Comparison of Ibn Battutah Modern Map and Medieval Map

There are marked differences between the modern map of Ibn Battuta’s travels and the medieval map of his travels. The most obvious difference is that the modern map is intended to be geographically accurate and is made with satellite imaging. Ibn al-Wardi’s map was not intended to be geographically accurate but was meant to represent a cosmological understanding of the world. Because of this, the medieval map and travel route depicted on it is completely distorted. The distances between locations appears shorter than it is. It also represents bodies water in more abstract ways, not accurately depicting the coastlines and river distances. It makes the Nile River look incredibly wide when it is compared with the Arabian sea. Because bodies of water are distorted, medieval people’s understanding of the size and scope of them may not have been clear. There is also the issue of what the map is centered on. For the modern map, any place in the world can be chosen as the “center.” It is all arbitrary because it is a globe. When you click on the map, it automatically centers around the middle of the Arabian desert because that is the most central point in relation to all the points located on the map. The medieval map is completely different. Because it is a cosmological map, it has Medina and Mecca directly in the center. This indicates their importance and the centrality of Islam to life and their understanding of the universe. Medina and Mecca are towards the bottom of the modern map. Overall, it is interesting to compare the two maps because the intentions behind their creation and representation are completely different, which causes them to look different. It is important to note that the points I chose for Ibn Battutah are all located in the Middle East, which is shown at least semi-accurately on the map. If I had chosen points in sub-Saharan Africa, India, or China, the points would not have made any sense at all because these locations are distorted on the medieval map.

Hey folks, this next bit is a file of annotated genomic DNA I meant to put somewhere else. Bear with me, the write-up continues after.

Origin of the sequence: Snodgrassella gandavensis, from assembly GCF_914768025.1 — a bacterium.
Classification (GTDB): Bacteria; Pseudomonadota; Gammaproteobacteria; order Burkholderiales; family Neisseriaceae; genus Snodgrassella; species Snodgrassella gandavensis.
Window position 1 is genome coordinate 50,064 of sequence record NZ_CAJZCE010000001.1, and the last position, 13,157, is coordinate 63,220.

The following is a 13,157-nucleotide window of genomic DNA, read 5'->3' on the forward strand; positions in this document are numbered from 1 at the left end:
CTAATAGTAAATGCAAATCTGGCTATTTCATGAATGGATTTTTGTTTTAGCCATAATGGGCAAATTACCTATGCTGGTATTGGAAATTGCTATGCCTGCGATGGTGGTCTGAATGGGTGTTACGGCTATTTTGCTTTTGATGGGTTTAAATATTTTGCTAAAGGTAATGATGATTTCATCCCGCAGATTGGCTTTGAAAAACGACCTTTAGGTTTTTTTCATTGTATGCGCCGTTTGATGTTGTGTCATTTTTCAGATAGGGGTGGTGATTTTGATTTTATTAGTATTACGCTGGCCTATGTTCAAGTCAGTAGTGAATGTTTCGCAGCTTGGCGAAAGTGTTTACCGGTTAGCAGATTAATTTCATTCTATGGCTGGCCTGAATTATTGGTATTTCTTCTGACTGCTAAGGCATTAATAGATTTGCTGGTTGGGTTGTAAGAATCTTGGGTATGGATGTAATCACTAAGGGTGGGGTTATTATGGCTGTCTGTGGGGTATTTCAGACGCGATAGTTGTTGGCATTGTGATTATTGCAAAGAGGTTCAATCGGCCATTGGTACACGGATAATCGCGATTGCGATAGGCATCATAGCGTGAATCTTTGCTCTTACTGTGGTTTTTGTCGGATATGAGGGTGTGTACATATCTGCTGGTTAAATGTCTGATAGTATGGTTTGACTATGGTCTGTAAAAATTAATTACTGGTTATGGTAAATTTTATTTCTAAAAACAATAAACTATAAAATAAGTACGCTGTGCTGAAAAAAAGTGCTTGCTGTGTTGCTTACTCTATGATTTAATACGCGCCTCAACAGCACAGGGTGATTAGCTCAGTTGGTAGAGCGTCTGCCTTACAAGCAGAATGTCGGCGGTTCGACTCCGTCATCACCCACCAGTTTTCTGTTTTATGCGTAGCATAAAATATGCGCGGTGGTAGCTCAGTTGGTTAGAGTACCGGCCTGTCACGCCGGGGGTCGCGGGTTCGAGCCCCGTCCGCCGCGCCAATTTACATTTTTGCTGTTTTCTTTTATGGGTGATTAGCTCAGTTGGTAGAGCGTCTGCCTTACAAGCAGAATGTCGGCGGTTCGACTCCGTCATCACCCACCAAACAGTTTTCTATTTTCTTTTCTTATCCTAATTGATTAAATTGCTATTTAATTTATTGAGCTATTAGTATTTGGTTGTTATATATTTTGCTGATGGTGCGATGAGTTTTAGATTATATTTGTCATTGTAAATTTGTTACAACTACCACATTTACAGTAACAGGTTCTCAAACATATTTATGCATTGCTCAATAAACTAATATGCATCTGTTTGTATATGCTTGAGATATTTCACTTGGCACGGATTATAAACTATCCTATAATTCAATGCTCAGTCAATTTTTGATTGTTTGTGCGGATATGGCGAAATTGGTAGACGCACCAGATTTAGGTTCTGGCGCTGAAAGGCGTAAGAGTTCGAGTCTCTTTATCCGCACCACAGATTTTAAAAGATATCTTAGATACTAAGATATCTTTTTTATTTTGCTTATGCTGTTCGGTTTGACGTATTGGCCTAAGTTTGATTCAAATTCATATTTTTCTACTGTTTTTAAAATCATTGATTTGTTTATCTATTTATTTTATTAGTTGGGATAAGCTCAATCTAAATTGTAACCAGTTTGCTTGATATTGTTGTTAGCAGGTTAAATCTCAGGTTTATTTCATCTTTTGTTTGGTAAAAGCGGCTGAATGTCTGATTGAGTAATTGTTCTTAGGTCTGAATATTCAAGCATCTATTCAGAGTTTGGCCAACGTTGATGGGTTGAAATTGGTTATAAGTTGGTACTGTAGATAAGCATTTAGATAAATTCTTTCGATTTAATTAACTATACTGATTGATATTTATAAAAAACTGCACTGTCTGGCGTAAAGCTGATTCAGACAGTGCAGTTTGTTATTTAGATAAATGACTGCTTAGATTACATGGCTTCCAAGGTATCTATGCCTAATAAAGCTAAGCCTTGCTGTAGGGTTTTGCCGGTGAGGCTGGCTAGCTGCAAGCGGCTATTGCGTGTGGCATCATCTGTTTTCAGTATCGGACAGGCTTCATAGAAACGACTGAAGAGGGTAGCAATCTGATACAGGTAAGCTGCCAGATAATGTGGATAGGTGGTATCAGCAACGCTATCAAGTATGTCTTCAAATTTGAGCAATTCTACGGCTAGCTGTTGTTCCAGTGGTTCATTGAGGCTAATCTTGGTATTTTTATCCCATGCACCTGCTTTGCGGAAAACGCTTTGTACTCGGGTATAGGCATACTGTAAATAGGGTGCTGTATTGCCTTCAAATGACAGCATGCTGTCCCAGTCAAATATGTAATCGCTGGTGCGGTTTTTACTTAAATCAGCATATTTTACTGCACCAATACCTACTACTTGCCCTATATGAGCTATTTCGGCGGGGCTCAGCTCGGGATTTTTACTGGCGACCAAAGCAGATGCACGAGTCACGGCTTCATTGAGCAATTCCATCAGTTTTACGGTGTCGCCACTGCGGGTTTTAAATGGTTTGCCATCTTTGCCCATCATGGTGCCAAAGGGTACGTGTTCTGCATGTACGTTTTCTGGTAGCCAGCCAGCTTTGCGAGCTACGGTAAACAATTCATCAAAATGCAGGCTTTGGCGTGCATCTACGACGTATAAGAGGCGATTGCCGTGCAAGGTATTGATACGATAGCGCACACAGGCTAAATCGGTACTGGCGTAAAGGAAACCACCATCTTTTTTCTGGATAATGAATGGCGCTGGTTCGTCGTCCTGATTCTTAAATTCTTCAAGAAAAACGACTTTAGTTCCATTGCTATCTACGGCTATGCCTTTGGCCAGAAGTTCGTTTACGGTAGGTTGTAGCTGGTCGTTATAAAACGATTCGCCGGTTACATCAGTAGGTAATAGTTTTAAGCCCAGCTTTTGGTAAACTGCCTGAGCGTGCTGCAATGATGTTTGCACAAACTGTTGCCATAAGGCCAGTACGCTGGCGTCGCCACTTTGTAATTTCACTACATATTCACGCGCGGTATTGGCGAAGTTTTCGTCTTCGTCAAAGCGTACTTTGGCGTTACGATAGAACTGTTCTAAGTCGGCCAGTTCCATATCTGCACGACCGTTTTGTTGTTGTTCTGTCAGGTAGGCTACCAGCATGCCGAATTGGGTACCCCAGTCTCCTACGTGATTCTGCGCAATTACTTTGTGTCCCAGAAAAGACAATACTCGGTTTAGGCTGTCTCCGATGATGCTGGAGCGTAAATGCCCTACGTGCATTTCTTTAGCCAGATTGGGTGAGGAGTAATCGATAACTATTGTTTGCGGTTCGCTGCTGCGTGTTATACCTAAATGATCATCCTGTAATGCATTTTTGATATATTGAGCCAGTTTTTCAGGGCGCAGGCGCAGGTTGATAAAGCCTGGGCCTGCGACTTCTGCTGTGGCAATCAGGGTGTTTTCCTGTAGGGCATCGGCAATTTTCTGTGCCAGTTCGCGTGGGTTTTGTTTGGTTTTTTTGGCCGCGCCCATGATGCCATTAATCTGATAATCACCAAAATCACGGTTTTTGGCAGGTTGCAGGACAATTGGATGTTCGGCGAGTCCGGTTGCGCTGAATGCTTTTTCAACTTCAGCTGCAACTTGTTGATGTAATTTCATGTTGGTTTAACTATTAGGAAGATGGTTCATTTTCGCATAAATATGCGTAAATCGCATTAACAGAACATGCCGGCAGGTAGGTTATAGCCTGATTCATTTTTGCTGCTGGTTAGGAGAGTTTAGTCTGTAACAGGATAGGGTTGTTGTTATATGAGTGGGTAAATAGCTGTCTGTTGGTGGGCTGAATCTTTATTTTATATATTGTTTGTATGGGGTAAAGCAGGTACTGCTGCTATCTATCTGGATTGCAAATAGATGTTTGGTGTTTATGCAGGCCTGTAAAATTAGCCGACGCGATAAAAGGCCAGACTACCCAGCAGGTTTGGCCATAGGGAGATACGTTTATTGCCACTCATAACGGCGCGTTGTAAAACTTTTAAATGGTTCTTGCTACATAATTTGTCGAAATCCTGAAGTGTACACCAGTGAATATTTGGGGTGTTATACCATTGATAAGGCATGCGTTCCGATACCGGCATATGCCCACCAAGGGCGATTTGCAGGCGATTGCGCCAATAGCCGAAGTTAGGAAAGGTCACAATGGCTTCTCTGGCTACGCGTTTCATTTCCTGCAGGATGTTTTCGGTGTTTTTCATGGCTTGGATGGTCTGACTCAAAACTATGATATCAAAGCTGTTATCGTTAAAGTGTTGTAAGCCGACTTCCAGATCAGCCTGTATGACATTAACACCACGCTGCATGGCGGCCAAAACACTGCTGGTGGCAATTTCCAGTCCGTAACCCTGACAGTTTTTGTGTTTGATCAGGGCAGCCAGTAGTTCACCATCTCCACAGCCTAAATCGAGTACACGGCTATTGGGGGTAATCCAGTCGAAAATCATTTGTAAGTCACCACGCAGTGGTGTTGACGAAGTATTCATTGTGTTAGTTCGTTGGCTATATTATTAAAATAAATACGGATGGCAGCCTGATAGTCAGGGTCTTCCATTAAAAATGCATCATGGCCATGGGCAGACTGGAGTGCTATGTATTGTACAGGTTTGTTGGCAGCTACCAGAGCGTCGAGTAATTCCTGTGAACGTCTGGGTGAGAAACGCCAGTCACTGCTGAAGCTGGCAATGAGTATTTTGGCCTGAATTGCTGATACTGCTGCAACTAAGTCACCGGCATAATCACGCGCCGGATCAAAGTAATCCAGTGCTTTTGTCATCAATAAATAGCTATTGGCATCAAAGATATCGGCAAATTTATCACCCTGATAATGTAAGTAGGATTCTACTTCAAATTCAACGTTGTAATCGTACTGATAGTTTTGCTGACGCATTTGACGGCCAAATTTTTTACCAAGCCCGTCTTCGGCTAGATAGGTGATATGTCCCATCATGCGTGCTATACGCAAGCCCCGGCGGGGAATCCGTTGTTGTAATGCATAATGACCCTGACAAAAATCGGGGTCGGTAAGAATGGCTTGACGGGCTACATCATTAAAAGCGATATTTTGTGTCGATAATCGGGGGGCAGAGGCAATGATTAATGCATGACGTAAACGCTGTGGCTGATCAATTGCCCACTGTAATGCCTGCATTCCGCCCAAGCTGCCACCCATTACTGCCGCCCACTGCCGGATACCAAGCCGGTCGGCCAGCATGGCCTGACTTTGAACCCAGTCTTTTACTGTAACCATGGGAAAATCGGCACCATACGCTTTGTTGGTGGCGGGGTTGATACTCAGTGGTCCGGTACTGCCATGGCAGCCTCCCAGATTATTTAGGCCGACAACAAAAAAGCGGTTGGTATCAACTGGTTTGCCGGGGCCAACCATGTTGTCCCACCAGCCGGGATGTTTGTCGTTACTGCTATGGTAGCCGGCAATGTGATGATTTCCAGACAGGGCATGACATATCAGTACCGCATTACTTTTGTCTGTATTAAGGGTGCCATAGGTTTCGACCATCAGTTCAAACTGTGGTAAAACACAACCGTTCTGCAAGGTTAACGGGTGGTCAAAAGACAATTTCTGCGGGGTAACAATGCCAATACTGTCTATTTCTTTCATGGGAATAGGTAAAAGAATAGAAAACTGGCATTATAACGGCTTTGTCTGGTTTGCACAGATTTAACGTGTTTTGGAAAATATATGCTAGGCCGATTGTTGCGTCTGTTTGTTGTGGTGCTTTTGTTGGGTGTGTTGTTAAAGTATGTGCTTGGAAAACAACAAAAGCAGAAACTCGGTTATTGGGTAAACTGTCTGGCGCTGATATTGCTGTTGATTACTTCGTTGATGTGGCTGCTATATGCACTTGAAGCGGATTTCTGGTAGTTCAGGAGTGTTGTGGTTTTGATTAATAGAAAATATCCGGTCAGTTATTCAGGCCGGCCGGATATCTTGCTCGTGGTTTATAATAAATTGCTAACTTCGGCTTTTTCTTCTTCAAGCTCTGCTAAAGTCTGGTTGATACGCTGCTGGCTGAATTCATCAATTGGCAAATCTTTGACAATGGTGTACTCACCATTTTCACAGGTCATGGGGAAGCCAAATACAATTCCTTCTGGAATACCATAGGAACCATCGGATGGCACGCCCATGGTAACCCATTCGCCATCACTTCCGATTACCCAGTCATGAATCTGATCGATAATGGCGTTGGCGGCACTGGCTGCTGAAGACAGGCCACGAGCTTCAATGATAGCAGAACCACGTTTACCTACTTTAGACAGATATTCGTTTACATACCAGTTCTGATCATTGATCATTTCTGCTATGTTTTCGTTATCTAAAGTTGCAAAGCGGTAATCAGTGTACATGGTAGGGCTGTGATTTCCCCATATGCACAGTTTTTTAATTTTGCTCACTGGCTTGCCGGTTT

Ibn Battutah Modern Map

Locations in order visited: Alexandria, Cairo, Jerusalem, Damascus, Medina, Mecca, Messhed Ali (Najaf), Basra, Shiraz, Baghdad

Ibn Battutah Medieval Map

 

Locations in order visited: Alexandria, Cairo, Jerusalem, Damascus, Medina, Mecca, Messhed Ali (Najaf), Basra, Shiraz, Baghdad